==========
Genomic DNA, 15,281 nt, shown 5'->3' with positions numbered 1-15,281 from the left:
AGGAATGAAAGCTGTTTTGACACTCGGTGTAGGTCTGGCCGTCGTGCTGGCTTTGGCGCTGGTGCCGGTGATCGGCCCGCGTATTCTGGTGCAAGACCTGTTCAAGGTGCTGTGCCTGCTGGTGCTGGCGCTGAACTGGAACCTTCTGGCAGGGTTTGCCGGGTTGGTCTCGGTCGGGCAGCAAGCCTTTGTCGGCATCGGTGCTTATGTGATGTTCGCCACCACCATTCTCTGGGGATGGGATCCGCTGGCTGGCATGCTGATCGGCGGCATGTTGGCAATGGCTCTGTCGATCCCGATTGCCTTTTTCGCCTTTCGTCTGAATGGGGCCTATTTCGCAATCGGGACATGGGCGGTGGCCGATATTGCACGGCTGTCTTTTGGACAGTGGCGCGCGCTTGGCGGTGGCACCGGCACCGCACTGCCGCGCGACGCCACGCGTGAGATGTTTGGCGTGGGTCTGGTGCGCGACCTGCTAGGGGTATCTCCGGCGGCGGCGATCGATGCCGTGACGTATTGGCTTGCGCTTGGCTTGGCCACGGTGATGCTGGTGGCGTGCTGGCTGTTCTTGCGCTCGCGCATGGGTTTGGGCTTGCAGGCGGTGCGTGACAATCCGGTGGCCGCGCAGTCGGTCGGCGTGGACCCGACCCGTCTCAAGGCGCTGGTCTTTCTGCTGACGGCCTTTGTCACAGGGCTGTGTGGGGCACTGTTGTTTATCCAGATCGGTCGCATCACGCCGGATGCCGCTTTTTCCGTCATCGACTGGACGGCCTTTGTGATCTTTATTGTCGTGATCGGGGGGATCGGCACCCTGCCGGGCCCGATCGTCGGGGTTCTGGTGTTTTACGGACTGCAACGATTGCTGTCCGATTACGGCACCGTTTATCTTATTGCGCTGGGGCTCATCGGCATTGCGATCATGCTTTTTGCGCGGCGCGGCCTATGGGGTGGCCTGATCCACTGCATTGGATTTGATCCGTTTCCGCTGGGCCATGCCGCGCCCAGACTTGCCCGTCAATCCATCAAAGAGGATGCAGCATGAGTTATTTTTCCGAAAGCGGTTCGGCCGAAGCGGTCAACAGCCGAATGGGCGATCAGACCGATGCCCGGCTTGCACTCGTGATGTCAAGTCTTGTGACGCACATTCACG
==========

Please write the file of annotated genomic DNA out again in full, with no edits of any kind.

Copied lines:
Genomic DNA, 15,281 nt, shown 5'->3' with positions numbered 1-15,281 from the left:
AGGAATGAAAGCTGTTTTGACACTCGGTGTAGGTCTGGCCGTCGTGCTGGCTTTGGCGCTGGTGCCGGTGATCGGCCCGCGTATTCTGGTGCAAGACCTGTTCAAGGTGCTGTGCCTGCTGGTGCTGGCGCTGAACTGGAACCTTCTGGCAGGGTTTGCCGGGTTGGTCTCGGTCGGGCAGCAAGCCTTTGTCGGCATCGGTGCTTATGTGATGTTCGCCACCACCATTCTCTGGGGATGGGATCCGCTGGCTGGCATGCTGATCGGCGGCATGTTGGCAATGGCTCTGTCGATCCCGATTGCCTTTTTCGCCTTTCGTCTGAATGGGGCCTATTTCGCAATCGGGACATGGGCGGTGGCCGATATTGCACGGCTGTCTTTTGGACAGTGGCGCGCGCTTGGCGGTGGCACCGGCACCGCACTGCCGCGCGACGCCACGCGTGAGATGTTTGGCGTGGGTCTGGTGCGCGACCTGCTAGGGGTATCTCCGGCGGCGGCGATCGATGCCGTGACGTATTGGCTTGCGCTTGGCTTGGCCACGGTGATGCTGGTGGCGTGCTGGCTGTTCTTGCGCTCGCGCATGGGTTTGGGCTTGCAGGCGGTGCGTGACAATCCGGTGGCCGCGCAGTCGGTCGGCGTGGACCCGACCCGTCTCAAGGCGCTGGTCTTTCTGCTGACGGCCTTTGTCACAGGGCTGTGTGGGGCACTGTTGTTTATCCAGATCGGTCGCATCACGCCGGATGCCGCTTTTTCCGTCATCGACTGGACGGCCTTTGTGATCTTTATTGTCGTGATCGGGGGGATCGGCACCCTGCCGGGCCCGATCGTCGGGGTTCTGGTGTTTTACGGACTGCAACGATTGCTGTCCGATTACGGCACCGTTTATCTTATTGCGCTGGGGCTCATCGGCATTGCGATCATGCTTTTTGCGCGGCGCGGCCTATGGGGTGGCCTGATCCACTGCATTGGATTTGATCCGTTTCCGCTGGGCCATGCCGCGCCCAGACTTGCCCGTCAATCCATCAAAGAGGATGCAGCATGAGTTATTTTTCCGAAAGCGGTTCGGCCGAAGCGGTCAACAGCCGAATGGGCGATCAGACCGATGCCCGGCTTGCACTCGTGATGTCAAGTCTTGTGACGCACATTCACG